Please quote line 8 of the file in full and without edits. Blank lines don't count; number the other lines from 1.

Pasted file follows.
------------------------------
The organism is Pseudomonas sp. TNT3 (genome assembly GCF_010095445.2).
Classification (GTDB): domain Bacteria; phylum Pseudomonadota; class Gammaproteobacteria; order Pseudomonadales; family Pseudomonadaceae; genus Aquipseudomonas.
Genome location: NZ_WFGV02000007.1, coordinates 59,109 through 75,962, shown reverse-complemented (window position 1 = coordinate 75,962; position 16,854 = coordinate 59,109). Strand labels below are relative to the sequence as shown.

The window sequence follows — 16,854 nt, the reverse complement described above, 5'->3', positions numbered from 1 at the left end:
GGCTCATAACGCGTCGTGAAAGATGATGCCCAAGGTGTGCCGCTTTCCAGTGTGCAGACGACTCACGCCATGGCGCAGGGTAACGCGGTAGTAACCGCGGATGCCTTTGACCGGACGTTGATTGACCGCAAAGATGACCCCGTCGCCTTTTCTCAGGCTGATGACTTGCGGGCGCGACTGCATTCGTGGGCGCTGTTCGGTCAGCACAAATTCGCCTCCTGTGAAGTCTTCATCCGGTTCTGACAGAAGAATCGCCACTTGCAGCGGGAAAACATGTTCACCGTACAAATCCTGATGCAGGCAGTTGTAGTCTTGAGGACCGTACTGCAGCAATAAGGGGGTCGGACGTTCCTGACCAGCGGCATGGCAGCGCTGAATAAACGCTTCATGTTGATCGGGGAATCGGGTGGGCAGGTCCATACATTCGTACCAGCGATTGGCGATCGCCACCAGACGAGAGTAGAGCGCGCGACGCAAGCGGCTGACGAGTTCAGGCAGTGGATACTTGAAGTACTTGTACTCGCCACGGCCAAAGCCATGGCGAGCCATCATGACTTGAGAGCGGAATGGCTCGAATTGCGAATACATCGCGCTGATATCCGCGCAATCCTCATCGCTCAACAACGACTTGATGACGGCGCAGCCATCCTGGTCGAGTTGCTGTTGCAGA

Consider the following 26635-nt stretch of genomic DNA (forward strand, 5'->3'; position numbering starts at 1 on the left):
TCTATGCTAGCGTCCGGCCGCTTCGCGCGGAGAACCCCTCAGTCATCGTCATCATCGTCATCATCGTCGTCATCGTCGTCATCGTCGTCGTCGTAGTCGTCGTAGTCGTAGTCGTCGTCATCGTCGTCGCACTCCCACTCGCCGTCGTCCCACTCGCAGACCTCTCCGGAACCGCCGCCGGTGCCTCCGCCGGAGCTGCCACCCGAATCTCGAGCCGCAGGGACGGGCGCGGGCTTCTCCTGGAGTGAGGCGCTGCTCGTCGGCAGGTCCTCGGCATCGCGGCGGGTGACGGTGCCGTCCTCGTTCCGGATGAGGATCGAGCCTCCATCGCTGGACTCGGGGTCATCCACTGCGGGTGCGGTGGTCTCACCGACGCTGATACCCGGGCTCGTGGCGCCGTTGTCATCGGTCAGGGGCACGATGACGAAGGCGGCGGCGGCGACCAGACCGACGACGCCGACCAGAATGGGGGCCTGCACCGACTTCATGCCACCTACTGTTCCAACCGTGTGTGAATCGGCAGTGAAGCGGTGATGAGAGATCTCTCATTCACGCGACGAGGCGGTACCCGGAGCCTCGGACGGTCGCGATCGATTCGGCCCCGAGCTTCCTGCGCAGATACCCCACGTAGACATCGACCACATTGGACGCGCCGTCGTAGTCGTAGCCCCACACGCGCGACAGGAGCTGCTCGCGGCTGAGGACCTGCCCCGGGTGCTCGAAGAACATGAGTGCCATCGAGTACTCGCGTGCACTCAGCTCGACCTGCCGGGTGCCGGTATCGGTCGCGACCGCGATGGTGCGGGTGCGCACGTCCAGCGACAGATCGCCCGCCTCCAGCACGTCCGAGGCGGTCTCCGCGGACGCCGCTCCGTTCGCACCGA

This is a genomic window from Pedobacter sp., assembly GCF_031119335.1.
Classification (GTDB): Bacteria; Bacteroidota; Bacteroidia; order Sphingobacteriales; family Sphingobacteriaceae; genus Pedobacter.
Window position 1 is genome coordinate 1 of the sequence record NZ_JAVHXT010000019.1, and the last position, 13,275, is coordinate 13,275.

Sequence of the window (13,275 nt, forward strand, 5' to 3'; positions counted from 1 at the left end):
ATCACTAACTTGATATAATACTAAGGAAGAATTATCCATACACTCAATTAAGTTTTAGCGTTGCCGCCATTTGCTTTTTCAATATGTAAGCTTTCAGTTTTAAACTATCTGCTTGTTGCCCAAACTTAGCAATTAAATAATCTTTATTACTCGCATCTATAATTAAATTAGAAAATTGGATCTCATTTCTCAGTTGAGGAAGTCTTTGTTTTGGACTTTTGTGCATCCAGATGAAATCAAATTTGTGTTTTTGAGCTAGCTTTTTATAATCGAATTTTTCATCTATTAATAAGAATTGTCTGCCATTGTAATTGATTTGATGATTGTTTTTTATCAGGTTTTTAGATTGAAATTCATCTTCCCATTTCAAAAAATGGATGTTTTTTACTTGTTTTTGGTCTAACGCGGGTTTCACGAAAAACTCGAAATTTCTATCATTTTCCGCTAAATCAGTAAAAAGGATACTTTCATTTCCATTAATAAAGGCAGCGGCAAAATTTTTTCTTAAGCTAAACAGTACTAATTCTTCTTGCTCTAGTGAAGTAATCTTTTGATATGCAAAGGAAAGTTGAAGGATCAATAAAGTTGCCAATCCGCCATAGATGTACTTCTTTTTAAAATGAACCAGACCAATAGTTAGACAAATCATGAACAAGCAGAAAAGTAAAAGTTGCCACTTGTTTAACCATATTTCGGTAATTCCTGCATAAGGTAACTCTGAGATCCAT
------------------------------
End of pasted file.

This is a genomic window from Pedobacter sp., assembly GCF_031119335.1.